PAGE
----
Introduction to Groundwater

Linkage to surface water

Origin of Groundwater

Occurrence and movement of groundwater

Porosity and Permeability

Lab: Porosity and Permeability

Water wells

Groundwater Contamination and Pollution

Geological Role of Groundwater


Introduction to Groundwater

Review Water Cycle

Evaporation to precipitation (hard rain video - Pooh & Blustery Day?)

Weathering & erosion

Produces fractured and broken rock, and a soil horizon

In a natural setting soil soaks up precipitation

Results in a groundwater system

Which in places leaks onto the surface

General description of groundwater

Floodplain water vs. bedrock aquifers

Groundwater has always held a special and mystical place in human development

Groundwater and wells have been the basis of life forever

Wells have always been important to the development of an area

Source of unpolluted water

Walled cities needed a good INTERNAL source of water to withstand sieges

Water availability represents the ultimate demographic control

Rome - did lead poisoning from water pipes cause the Empire to fall?

Wells - some were quite deep

Orvieto, Italy - 200' deep and had 2 spiral ramps used by donkeys to bring water to the surface

Some Chinese wells were >4900' deep! - How did they dig these?

Technology has allowed humans to seriously impact the water balance

Increased agriculture and urbanization in fundamentally arid lands

The ability to economically retrieve deep groundwater

As opposed to near-surface "floodplain" water

The ability to move it long distances

This is a poor practice in the long term

Will probably result in severe social, economical and political unrest in the N-T-D-Future


Linkage to surface water

Groundwater and surface water are part of the same system

Lots of factors can force the water to leak onto the surface

Climates where there is too much precipitation for the ground to hold

Tropics vs. arid lands

Climates where the weathering & erosion processes are incomplete

Lack of fractures and/or soil

Places where there is some sort of blockage which forces the water out

Springs - places where water flows or seeps onto the surface

Occur where the water table intersects the surface

Can be caused by many different sub-surface conditions

Effluent stream - Gets its water from the water table

Common to temperate climates

Actually, effluent streams are just springs with a lot of water!

Associated with relatively stable water tables (in a natural setting)

Directly reflects the water table

Deer Creek bridge example

Influent stream - Adds water to the groundwater supply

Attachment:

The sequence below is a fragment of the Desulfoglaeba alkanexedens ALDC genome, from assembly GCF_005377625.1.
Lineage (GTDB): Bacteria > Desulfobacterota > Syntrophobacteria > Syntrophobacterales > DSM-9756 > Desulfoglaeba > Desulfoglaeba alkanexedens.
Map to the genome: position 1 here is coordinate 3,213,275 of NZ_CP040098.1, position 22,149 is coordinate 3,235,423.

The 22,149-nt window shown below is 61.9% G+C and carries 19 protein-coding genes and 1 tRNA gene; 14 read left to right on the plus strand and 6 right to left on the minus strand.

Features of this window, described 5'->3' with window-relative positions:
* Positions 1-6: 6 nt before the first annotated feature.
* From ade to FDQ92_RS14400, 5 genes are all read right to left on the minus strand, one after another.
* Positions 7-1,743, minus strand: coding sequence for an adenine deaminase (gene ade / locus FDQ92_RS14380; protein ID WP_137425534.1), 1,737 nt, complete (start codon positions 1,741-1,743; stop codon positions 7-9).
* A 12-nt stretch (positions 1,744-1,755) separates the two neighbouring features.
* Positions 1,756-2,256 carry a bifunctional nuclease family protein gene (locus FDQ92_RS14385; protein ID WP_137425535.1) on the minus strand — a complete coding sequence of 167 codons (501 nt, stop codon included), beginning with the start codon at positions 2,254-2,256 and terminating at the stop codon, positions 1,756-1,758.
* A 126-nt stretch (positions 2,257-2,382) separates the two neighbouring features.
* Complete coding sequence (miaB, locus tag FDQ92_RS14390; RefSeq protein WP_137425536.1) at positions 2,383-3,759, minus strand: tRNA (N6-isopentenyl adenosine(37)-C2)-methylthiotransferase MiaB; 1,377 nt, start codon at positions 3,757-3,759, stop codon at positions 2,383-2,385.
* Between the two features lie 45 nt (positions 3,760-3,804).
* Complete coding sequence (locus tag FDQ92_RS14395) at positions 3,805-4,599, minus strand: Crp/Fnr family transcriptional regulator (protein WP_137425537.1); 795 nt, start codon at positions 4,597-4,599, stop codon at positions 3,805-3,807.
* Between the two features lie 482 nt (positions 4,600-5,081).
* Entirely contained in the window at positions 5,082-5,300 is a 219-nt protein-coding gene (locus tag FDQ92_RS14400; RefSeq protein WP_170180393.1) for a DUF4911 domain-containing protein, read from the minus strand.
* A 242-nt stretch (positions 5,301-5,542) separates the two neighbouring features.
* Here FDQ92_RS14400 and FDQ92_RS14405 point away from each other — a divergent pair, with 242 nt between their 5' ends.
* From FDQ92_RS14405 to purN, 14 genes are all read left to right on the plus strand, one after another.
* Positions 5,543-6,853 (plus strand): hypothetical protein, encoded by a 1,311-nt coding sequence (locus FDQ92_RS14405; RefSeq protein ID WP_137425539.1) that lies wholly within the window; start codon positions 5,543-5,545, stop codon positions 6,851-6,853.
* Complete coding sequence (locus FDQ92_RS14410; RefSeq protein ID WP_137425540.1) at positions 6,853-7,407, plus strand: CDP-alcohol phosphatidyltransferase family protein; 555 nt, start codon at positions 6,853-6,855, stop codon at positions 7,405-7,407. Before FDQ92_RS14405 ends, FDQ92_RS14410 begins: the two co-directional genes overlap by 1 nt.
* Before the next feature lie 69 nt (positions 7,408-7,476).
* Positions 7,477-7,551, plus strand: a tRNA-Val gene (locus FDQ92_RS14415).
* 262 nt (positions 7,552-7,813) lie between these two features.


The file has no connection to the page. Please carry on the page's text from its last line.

Common in arid regions

The water is usually from more humid areas upstream which are destined to flow down into a desert

EXAMPLE: the Colorado River


Origin of Groundwater

Nearly all comes from surface precipitation which soaks into the ground

Estimates of the water budget in the U.S. indicates that:

Precipitation averages 30" per year

Evapotranspiration returns 21" to the atmosphere

Runoff returns 9" to the sea

So, where does groundwater come from?

Obviously, major groundwater systems develop very slowly

And, they are in a very delicate balance relative to use vs. recharge

DEFINE: Recharge area - where water is added to the aquifer

In many areas, groundwater can be considered a non-renewable resource

This is especially true of deep aquifers and arid environments


Occurrence and movement of groundwater

Water Table - the upper surface of the groundwater

All openings in the rock below are saturated with water

Not necessarily completely level - Roughly parallels the ground surface

Rises with the hills & sinks with the valleys

Intersects the surface in springs, streams and lakes

Vadose Zone - above the water table

Completely dry to partially wet (but not saturated!)

Water moves downward through this zone to the water table

The water table doesn't extend down into the ground forever

Increased heat and pressure creates a lower limit

Sub-surface storage reservoirs:

Aquiclude - can't hold or transmit water

Aquifer: a sub-surface layer of rock which can hold and transmit water

Two basic types of aquifers

Unconfined aquifer

Water level stands at the water table

The water level will drop as a result of pumping

A "Cone of Depression" will form around the well

Over-pumping can cause adjacent cones to intersect

Can result in a regional lowering of the water table

Confined aquifer

A permeable horizon between two impermeable rock layers

Can result in artesian wells


Porosity and Permeability


The percentage of the total volume of rock occupied by void space

Factors which determine porosity